Penn State football returned to prominence in 2016, hoisting its first Big Ten championship trophy of the division era in the conference. It was a season few saw coming, but one that proved James Franklin’s decisions and personality were just right for the program.
Getting back to the Rose Bowl was certainly a big milestone for the program. But, as we turn our attention to the 2017 season ahead, it is important to understand the season in a fuller context.
To that point, what did 2016 teach us about the program and about the season to come in general? Let’s take a look at a few lessons we learned about the Nittany Lions from last season.
Offense Matters Too…
While the saying goes, “defense wins championships,” the opposite was true for the Nittany Lions in 2016. No doubt the defense mattered a lot, but Penn State’s quick rise to the top of the Big Ten didn’t happen just because it had a good defense.
It happened because it found a dynamic quarterback, one of the nation’s best running backs and got the coordinator right too. What was an offense full of potential in the first few years of the Franklin era turned in to what everyone hoped it would.
Franklin’s hire of Fordham head coach Joe Moorehead as offensive coordinator helped this offense reach its full potential to say the least. After averaging just 23.2 points per game in 2016 with the likes of Christian Hackenberg and Saquon Barkley in the mix, Moorehead’s first offense jumped to third in the Big Ten (37.6 points per game).
It helped that Moorehead had a fresh quarterback to work his full offensive scheme with. Trace McSorely went from question mark to answer to any issues Penn State’s offense had. His leadership spoke volumes in what became one of the most incredible
Having a Full Roster Matters
One of the most brutal parts of the NCAA sanctions was the reduction in scholarships and recruiting. However, that has finally all gone away and 2016 was a prime example of why the sanctions mattered to the Nittany Lions on the field.
Penn State had to overcome some brutal injuries at linebacker and while they eventually had to go down the depth chart to walk-ons, it would’ve been an immediate situation for Penn State teams of the past. Instead, the injuries and depth of the squad allowed for plenty of help instead of hinderance for the team.
It also has really helped the offensive line grow in to a strength of this team heading in to the 2017 season. Trace McSorely was less likely to be running for his life than Christian Hackenberg was and depth has helped this group be more competitive and have more options to plug and play as needed.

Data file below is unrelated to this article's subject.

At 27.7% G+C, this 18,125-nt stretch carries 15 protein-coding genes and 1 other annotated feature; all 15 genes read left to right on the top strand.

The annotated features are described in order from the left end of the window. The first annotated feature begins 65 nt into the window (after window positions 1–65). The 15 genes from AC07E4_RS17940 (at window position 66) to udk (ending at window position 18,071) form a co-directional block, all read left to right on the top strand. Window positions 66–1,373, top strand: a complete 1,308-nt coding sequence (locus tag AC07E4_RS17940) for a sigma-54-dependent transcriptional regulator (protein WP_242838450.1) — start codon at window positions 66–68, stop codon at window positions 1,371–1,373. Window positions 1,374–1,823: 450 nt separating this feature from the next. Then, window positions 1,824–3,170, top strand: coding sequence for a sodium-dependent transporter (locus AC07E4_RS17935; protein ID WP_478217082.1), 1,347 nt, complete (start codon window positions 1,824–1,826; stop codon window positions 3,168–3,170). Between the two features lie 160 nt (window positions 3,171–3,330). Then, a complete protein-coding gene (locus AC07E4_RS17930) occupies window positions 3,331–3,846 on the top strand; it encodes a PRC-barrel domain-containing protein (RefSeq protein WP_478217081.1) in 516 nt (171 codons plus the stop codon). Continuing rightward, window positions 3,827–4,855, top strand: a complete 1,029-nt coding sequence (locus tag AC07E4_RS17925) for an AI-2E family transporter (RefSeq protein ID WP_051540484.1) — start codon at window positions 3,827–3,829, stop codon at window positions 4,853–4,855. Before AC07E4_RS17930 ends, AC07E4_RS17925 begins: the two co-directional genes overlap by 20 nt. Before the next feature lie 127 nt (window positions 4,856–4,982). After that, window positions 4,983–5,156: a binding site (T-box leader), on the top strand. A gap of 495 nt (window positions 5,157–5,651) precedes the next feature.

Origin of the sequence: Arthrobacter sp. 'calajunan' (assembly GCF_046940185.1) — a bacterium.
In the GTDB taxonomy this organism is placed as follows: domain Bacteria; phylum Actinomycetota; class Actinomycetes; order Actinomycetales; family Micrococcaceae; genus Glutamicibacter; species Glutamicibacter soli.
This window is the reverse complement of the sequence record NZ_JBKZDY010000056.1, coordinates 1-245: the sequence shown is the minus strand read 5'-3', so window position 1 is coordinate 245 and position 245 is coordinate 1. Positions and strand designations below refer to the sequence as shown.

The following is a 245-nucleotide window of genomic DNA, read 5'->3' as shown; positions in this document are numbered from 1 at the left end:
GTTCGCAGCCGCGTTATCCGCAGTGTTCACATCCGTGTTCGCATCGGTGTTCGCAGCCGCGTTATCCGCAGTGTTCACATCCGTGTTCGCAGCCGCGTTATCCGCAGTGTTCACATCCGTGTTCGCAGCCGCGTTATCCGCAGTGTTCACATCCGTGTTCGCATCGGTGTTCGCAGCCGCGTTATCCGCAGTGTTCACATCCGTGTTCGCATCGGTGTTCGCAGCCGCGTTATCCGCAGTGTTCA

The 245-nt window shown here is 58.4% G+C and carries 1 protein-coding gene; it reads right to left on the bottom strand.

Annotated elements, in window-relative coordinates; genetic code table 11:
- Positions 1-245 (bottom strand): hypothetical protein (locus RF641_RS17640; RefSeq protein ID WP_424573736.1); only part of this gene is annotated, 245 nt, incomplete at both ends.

Joe Moorhead is Big Ten’s Best Offensive Mind
The Big Ten has had a long reputation as a boring offensive conference. Urban Meyer and the spread offenses that have come in to the league have changed some of that reputation, but Penn State’s hire of Joe Moorhead blew that out of the water.
What was a stale offense was turned in to one of the most explosive in the country, let alone the conference in just one year. Moorhead keeps opposing defenses off-balance, allows his most explosive players to get in to positions to use their skill sets to full advantage and most importantly knows his personnel well.
Let’s just say we weren’t the only ones to notice that info last year. Even CBS Sports noticed the transformation from bland to bold.
We’ve already talked about the stats, but for me, it is the fact that the two-deep wasn’t just the focus of Moorhead’s offense this past season. He was able to know his best players in certain situations and get them on the field.
Getting to know the guys on the third and fourth team (if you want to put it that way) and understanding how they fit in to the offense so quickly was impressive last season. It should also serve Moorhead and the players well as they step up in 2017.
But, all of it pales in comparison to his ability to be inventive. Simply put, watching Penn State’s offense work was fun in 2016 and that was just in the first year with McSorley as the starting quarterback.
While Moorhead is likely to be pushed by the likes of Kevin Wilson, Jeff Brohm, Paul Chryst and others in the “best offensive mind” category, don’t be surprised if his inventiveness during games puts him ahead of the rest of the strong pack.
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